Newton and Noss

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Newton Ferrers.
Noss Mayo and Noss Creek in the foreground.

Newton and Noss is a civil parish in the South Hams district of Devon, England comprising the villages of Newton Ferrers and Noss Mayo and outlying hamlets such as Membland.The population of the parish taken at the 2011 census was 1,814.[1]


In 847 AD, the Saxon King Æthelwulf created an estate for himself that stretched from the River Dart to the River Plym. In this estate there were many manors, one of which is Newton, belonging to Lord Emar. The first time that the name Newton was recorded in the naming of the Church of Newton in the Geld Roll of 1084.

The Domesday Book listed Newton in 1086 as part of the holdings of the Valletorts of Trematon, across the Tamar, who handed it to the Ferrers family. Ralph Ferrers was established at Newton in 1160 and he is the one who has given the village the family name "Ferrers".

There were sixteen villeins listed in the manor in the Domesday Book, the farmsteads of which are still recognizable today. By 1200 most of the boundaries and general landscape patterns had been established and they remained largely untouched until the end of the 19th century. One of these successful farmers, Pugh of Puslinch (Pugh's Land) acquired a farm adjacent to the manor, and his descendants expanded the estate until Puslinch was large enough to become a sub-manor, thereby establishing two manors within the parish.[2]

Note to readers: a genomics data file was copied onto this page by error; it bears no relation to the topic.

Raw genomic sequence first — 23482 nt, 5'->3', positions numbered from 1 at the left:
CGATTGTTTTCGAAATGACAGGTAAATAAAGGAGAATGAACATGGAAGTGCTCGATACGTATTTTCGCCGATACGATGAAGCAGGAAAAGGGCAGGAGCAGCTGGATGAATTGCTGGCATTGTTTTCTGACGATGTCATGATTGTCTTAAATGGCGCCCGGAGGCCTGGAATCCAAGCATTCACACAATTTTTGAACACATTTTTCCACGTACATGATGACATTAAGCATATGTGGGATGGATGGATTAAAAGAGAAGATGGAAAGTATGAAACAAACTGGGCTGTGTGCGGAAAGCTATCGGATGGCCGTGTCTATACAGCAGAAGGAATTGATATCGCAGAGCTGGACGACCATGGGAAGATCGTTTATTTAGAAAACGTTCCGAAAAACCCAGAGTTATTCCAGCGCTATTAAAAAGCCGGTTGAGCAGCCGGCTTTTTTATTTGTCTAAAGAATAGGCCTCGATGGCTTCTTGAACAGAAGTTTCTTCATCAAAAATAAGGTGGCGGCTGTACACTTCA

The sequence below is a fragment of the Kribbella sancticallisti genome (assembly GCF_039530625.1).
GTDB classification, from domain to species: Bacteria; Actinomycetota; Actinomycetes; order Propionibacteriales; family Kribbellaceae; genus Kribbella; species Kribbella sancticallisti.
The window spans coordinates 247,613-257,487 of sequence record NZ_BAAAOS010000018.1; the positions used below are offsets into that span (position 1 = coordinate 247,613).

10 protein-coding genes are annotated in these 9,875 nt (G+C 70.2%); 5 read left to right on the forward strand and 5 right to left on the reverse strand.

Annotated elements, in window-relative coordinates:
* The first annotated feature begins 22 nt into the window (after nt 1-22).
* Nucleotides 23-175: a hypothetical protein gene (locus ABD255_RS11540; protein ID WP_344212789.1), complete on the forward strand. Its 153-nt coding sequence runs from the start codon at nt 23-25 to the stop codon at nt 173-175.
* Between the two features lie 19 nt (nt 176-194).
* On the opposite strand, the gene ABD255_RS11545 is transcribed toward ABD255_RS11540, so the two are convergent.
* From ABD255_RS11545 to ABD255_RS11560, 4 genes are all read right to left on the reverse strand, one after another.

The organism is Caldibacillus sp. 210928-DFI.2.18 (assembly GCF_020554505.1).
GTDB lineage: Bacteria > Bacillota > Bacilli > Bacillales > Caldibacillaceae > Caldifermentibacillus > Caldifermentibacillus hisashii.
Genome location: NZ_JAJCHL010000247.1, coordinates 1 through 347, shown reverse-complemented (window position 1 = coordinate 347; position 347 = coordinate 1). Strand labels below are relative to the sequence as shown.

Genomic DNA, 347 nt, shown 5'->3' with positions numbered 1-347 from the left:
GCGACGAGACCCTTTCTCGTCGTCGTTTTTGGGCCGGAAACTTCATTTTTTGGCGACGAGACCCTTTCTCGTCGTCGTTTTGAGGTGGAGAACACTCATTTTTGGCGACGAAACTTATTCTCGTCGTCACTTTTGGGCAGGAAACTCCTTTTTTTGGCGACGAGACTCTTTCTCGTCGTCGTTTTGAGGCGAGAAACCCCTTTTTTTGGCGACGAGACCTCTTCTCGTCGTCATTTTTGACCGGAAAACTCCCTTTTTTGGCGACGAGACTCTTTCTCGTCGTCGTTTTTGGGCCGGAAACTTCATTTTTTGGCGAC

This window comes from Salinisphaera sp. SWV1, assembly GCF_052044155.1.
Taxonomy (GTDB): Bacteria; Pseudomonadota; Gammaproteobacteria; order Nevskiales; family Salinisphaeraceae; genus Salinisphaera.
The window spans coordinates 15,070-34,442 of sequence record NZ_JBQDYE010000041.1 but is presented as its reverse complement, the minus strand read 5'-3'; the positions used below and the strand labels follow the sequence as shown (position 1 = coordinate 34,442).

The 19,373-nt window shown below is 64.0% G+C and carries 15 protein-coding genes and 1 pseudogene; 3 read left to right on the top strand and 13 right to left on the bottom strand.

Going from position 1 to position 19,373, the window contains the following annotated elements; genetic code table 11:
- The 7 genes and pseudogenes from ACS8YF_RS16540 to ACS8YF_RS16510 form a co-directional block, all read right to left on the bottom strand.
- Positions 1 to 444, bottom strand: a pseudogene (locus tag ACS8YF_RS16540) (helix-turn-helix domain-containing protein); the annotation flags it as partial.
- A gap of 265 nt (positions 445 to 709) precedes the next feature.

Newton and Noss comprises the villages of Newton Ferrers and Noss Mayo and is situated in the South Hams local government district of Devon, England. The villages are situated on the mouth of the River Yealm,[3] and overlooks Hillsea Point Rock.


Newton and Noss lies a couple of miles south of the city of Plymouth and is surrounded by the parishes of Wembury to the west, Brixton to the northwest, Yealmpton to the northeast and Holbeton to the east. It borders the sea to the south and southwest.[4]


  1. ^ "Parish population 2011". Retrieved 6 April 2015.
  2. ^ "History". Newton Ferrers and Noss Mayo website. Retrieved 12 - 5 - 2014.
  3. ^ "Introduction". Newton Ferrers and Noss Mayo website. Retrieved 12 - 5 - 2014.
  4. ^ "Map of Devon Parishes" (PDF). Devon County Council. Retrieved 2014-05-11.